A couple of points which might be of interest to some readers of this topic are identified in the following two photographic 'still lifes'.
In this first example of the bowel of fruit, what I'm attempting to demonstrate is that by adjusting the white light balance, differing effects can be exploited. In this first example I used a tungsten white balance setting to achieve the Blue background whilst using strobe flashes without any colour correcting gels. This background is normally rendered as being Beige when auto white balance is used and indeed that is the 'normal' colour of the vertical blinds.
Another aspect of using flash is the Sync Speed of the camera. My Nikon D300's native sync speed is 250th/sec, this can be raised to 320th/sec by resetting it in the menu system. What is seemingly not mentioned anywhere is that it'll sync perfectly successfully at very much higher speeds. Check out the Techie details for the Bonbon dish in the following photograph.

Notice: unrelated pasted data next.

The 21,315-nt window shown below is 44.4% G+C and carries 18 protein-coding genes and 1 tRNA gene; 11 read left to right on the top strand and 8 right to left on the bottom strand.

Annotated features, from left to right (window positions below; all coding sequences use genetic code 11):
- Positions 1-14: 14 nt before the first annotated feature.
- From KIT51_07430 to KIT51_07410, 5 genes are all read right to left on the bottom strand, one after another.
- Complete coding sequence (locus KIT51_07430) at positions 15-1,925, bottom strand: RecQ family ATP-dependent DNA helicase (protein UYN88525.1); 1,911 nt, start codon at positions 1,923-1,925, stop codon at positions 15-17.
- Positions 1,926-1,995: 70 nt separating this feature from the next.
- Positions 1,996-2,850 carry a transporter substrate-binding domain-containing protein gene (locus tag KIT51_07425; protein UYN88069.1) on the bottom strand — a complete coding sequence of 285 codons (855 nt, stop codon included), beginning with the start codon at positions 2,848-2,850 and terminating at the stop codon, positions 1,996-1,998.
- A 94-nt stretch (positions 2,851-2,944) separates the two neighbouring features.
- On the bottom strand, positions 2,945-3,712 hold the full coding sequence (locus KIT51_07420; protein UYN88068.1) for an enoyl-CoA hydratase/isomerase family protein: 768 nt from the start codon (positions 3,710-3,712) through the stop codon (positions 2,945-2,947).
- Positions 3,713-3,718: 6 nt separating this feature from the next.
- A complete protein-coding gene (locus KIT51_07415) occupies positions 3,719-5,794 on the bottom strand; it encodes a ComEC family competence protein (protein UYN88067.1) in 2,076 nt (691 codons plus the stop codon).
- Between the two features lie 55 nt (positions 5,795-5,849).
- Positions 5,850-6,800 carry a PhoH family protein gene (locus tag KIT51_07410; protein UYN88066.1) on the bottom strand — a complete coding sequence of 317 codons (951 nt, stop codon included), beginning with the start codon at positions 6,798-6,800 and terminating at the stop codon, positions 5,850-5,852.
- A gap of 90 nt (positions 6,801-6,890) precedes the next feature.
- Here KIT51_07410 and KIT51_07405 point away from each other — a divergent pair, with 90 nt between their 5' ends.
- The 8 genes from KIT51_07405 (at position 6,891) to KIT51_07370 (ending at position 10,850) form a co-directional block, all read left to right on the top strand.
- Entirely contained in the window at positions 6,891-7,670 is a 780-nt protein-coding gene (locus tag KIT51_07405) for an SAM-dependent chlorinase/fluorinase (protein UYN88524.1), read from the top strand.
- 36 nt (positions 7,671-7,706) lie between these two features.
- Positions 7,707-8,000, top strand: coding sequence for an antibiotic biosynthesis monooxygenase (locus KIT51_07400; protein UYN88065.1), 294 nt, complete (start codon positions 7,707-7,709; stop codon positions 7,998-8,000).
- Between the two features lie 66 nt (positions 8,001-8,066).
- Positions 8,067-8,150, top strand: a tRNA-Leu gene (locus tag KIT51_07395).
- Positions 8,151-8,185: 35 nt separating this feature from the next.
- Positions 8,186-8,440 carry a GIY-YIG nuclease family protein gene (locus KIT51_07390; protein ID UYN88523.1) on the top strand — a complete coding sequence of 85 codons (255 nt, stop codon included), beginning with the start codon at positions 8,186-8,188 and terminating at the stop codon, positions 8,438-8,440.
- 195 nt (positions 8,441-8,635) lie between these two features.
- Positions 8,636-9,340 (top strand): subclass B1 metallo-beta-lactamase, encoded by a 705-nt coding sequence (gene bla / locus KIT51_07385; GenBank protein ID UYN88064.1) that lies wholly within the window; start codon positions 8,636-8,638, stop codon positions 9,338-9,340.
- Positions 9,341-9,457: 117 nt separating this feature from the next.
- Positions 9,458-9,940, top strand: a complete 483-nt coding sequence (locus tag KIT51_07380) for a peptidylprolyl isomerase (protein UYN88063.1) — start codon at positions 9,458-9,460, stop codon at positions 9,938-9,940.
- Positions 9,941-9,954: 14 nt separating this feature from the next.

Nikon D300, F/8 500th/sec
ISO200, Bias 0, 300mm, Manual Exp, White Balance - Auto, Sharpness Hard.
Flash. 2 x SB800 one bounced into Westcott brolly at camera right front and one SB800 back lighting on stand snooted with 9 inch snoot made from a used cereal box. Lighting ratio 2:1 in favour of the back light.
Please note that subsequent experiments revealed that perfectly good exposures can be obtained up to 1250th/sec without having the need to go into HSS mode, by varying the power output of the SB's. In the example below the front strobe was set at 1/16th power and the rear strobe was set at 1/4 power both with 1/4 CTO gels fitted.
I hope that this is of some use to those of you who have an interest in 'Flash Photography'.
Best regards and Happy New Year.